Herb: Giant Hyssop


Latin name: Agastache urticifolia


Synonyms: Agastache glaucifolia, Lophanthus urticifolius


Family: Labiatae



Medicinal use of Giant Hyssop:

The leaves are analgesic and antirheumatic. A decoction is taken internally in the treatment of rheumatism, measles, stomach pains and colds. Externally, a poultice of the mashed leaves is applied to swellings.

Description of the plant:



Plant:
Perennial


Height:
120 cm
(4 feet)

Flovering:
August

Habitat of the herb:

Moist soils of open hillsides, canyons and mountain valleys, from the foothills to about 2,500 metres.

Edible parts of Giant Hyssop:

Leaves. No further details are given, but they are most likely to be used as an aromatic flavouring in salads and cooked foods. Seed - raw or cooked. The seed is very small and fiddly to use. The dried flowers and leaves are used to make a herbal tea.

Propagation of the herb:

Seed - sow spring in a greenhouse and only just cover the seed. The seed usually germinates in 1 - 3 months at 13C. Prick out the seedlings into individual pots when they are large enough to handle and grow them on in the greenhouse for their first year. Plant out in late spring or early summer. Division in spring. Fairly simple, if large divisions are used it is possible to plant them straight out into their permanent positions. Basal cuttings of young shoots in spring. Harvest the young shoots when they are about 10 - 15cm tall and pot them up in a lightly shaded position in a greenhouse. They should root within 3 weeks and can be planted out in the summer or following spring.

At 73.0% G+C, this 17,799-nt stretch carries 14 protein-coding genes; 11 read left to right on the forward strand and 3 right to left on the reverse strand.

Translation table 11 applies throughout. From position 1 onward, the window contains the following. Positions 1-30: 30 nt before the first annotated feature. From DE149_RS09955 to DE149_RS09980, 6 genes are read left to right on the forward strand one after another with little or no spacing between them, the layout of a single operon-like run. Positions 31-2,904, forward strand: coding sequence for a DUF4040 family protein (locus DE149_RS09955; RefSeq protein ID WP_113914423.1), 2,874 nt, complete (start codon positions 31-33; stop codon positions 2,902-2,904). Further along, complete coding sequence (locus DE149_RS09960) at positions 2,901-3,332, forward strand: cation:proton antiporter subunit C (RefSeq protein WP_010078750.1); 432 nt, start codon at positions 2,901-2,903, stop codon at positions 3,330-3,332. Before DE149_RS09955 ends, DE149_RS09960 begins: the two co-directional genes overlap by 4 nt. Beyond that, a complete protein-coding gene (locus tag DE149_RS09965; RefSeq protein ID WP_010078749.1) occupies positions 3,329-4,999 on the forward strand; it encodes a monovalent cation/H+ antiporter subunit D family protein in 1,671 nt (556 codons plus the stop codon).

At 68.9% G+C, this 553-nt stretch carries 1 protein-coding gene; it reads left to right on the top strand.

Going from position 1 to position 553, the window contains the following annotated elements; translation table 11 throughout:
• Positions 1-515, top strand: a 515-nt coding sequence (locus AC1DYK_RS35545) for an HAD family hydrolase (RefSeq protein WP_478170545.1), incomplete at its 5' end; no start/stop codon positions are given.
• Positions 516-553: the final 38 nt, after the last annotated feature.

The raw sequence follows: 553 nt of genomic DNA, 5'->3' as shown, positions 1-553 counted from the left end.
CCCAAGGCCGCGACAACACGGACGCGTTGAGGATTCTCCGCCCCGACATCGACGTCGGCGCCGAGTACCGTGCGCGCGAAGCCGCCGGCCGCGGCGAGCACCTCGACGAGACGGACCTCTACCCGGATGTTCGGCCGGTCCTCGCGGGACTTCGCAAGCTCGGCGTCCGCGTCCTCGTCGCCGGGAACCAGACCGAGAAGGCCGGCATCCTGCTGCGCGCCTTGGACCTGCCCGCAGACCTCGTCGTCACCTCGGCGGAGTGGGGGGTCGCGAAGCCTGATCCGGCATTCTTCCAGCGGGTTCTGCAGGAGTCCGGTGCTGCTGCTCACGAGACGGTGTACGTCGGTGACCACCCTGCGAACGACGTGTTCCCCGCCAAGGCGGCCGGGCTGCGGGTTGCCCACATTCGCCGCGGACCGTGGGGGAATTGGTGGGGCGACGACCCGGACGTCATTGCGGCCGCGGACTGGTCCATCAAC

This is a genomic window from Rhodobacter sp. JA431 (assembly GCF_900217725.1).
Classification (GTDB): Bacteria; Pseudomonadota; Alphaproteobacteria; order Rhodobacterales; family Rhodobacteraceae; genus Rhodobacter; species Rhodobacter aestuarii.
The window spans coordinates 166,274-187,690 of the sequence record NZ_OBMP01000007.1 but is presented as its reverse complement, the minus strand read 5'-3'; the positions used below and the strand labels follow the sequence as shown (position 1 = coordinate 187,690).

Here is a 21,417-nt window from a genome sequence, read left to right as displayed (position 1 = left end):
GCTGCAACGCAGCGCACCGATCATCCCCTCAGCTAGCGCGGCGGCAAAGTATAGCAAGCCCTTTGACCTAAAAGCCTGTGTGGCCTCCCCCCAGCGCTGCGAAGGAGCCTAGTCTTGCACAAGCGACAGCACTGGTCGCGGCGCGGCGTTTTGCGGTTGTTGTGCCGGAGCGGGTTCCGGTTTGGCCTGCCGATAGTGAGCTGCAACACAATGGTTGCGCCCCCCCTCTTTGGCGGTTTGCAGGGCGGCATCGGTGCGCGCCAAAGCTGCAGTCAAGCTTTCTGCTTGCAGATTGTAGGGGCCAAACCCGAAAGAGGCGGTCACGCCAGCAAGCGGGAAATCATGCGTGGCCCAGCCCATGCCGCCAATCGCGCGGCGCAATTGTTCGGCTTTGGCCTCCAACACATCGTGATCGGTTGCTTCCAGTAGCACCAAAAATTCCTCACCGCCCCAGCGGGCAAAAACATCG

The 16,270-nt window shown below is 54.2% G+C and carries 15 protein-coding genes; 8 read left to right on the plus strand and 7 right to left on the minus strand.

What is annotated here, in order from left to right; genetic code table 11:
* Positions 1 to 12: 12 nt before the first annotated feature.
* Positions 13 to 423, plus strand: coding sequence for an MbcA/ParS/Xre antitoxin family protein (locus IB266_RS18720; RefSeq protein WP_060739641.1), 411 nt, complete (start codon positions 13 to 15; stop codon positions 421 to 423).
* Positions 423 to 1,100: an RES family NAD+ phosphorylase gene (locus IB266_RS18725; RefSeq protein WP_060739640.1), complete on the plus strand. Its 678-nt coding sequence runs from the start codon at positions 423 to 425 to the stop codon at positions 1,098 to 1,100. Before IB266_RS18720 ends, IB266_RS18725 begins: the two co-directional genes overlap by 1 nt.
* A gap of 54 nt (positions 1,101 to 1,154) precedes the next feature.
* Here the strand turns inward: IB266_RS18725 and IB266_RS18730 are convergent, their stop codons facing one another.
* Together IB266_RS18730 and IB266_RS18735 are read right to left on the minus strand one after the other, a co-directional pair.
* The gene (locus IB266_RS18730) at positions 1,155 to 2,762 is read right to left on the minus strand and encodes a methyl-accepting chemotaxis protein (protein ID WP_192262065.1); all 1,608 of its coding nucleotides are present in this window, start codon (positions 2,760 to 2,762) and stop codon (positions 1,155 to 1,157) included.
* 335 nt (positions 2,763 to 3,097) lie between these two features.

Cultivation of Giant Hyssop:

Moist soils of open hillsides, canyons and mountain valleys, from the foothills to about 2,500 metres.

Known hazards of Agastache urticifolia:

None known

Plant information taken from the Plants For A Future.